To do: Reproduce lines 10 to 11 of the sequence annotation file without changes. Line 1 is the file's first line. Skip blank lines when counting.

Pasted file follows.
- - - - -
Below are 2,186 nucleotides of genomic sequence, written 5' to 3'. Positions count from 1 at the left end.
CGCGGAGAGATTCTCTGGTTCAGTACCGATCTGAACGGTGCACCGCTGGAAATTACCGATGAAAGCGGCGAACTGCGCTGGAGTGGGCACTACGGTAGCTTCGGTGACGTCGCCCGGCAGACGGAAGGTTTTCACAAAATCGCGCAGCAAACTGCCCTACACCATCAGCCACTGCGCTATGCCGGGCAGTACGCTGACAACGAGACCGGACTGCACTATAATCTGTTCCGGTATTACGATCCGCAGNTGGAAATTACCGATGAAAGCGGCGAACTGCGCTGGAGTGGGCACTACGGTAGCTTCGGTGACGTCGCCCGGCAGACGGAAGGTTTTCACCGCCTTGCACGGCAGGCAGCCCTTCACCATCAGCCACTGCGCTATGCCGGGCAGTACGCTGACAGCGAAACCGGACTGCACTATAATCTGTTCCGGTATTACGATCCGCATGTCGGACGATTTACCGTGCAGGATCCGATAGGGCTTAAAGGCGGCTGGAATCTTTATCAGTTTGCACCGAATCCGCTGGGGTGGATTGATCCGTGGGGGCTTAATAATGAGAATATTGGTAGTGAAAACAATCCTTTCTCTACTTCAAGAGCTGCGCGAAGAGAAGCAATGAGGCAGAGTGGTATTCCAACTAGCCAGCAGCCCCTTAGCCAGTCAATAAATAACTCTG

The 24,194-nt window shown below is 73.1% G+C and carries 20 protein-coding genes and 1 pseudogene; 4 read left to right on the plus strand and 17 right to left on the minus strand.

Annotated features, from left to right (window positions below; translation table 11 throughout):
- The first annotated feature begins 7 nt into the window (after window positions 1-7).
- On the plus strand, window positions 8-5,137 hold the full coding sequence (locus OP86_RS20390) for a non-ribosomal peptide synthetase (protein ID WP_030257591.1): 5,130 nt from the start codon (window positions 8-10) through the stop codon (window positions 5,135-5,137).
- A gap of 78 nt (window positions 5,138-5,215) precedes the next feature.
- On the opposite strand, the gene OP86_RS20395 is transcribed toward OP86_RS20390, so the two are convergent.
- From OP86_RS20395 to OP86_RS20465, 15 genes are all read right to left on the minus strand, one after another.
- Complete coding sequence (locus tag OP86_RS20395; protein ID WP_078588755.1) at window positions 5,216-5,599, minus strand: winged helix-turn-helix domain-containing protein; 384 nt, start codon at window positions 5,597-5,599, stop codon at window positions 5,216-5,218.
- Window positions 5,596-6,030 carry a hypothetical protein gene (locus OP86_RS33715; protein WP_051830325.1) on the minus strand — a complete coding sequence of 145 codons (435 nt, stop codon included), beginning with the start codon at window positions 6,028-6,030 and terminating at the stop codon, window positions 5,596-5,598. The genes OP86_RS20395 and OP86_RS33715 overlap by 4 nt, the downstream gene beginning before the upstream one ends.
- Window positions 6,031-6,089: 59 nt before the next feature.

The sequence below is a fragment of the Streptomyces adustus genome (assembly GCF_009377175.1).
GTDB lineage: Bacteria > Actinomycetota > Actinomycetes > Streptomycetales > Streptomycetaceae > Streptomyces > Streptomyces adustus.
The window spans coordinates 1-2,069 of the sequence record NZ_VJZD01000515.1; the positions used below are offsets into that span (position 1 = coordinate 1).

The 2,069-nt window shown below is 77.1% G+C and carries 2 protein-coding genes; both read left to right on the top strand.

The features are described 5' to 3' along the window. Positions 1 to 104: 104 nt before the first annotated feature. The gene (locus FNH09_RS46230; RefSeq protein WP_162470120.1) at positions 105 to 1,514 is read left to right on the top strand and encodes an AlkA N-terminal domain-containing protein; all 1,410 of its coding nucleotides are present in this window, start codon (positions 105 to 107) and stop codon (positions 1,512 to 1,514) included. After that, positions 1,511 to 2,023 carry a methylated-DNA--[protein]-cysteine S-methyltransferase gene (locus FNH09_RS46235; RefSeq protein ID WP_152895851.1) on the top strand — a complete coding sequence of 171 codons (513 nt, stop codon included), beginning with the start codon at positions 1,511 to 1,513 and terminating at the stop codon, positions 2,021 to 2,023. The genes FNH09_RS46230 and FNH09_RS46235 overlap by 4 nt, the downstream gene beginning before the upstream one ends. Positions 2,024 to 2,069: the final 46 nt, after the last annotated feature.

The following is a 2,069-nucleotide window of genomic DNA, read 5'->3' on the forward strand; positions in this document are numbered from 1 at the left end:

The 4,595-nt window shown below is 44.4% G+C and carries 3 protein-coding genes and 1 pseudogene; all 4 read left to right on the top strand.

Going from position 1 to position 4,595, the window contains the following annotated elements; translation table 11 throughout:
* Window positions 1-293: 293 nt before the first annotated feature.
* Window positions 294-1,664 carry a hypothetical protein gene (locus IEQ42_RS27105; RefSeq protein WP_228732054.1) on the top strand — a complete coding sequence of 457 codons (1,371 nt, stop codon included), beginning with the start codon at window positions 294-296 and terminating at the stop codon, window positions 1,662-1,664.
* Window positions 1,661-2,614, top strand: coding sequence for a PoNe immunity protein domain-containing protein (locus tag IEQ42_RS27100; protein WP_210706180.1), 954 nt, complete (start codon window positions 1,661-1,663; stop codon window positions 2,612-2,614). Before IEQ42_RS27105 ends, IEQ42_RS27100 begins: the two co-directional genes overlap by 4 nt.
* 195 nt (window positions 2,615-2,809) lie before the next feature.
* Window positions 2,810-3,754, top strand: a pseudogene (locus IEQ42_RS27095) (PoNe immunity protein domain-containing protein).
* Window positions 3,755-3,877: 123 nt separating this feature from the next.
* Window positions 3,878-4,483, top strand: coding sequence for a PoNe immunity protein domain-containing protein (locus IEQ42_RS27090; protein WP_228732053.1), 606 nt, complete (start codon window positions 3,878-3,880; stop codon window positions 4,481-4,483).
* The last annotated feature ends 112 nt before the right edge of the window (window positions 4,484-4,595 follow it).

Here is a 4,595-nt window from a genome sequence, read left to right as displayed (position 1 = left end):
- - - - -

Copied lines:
- Complete coding sequence (locus tag OP86_RS20395; protein ID WP_078588755.1) at window positions 5,216-5,599, minus strand: winged helix-turn-helix domain-containing protein; 384 nt, start codon at window positions 5,597-5,599, stop codon at window positions 5,216-5,218.
- Window positions 5,596-6,030 carry a hypothetical protein gene (locus OP86_RS33715; protein WP_051830325.1) on the minus strand — a complete coding sequence of 145 codons (435 nt, stop codon included), beginning with the start codon at window positions 6,028-6,030 and terminating at the stop codon, window positions 5,596-5,598. The genes OP86_RS20395 and OP86_RS33715 overlap by 4 nt, the downstream gene beginning before the upstream one ends.